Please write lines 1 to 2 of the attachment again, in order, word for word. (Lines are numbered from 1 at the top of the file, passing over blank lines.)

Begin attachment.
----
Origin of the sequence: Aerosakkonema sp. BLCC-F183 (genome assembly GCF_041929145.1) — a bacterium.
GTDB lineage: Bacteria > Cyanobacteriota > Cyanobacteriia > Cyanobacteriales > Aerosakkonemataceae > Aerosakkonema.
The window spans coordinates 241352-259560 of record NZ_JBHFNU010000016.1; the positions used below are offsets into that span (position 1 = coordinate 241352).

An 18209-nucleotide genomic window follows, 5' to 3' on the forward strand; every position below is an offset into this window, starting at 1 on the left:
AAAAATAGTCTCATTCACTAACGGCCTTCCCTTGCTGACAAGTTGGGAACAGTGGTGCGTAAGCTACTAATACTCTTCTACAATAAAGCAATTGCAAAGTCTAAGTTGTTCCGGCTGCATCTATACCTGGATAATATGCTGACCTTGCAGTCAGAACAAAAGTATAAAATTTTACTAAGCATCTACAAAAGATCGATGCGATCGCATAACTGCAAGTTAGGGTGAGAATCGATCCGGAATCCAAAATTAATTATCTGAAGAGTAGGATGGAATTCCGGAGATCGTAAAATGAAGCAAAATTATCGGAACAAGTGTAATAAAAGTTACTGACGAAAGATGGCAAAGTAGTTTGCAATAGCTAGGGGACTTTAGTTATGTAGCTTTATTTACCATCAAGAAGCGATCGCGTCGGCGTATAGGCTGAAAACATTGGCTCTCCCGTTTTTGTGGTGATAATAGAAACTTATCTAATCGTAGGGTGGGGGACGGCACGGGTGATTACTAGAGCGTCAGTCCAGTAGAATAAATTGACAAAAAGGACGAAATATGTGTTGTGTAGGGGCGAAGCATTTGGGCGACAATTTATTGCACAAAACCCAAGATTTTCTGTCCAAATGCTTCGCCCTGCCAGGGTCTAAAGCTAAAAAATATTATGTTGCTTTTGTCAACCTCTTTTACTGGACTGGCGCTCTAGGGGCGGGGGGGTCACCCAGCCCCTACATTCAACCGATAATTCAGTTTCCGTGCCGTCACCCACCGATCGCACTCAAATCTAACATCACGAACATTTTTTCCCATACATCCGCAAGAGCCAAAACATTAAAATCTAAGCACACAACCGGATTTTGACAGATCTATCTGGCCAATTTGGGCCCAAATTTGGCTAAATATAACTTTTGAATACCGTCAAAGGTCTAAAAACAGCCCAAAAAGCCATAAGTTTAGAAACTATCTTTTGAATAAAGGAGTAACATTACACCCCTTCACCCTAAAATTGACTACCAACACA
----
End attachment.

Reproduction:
Origin of the sequence: Aerosakkonema sp. BLCC-F183 (genome assembly GCF_041929145.1) — a bacterium.
GTDB lineage: Bacteria > Cyanobacteriota > Cyanobacteriia > Cyanobacteriales > Aerosakkonemataceae > Aerosakkonema.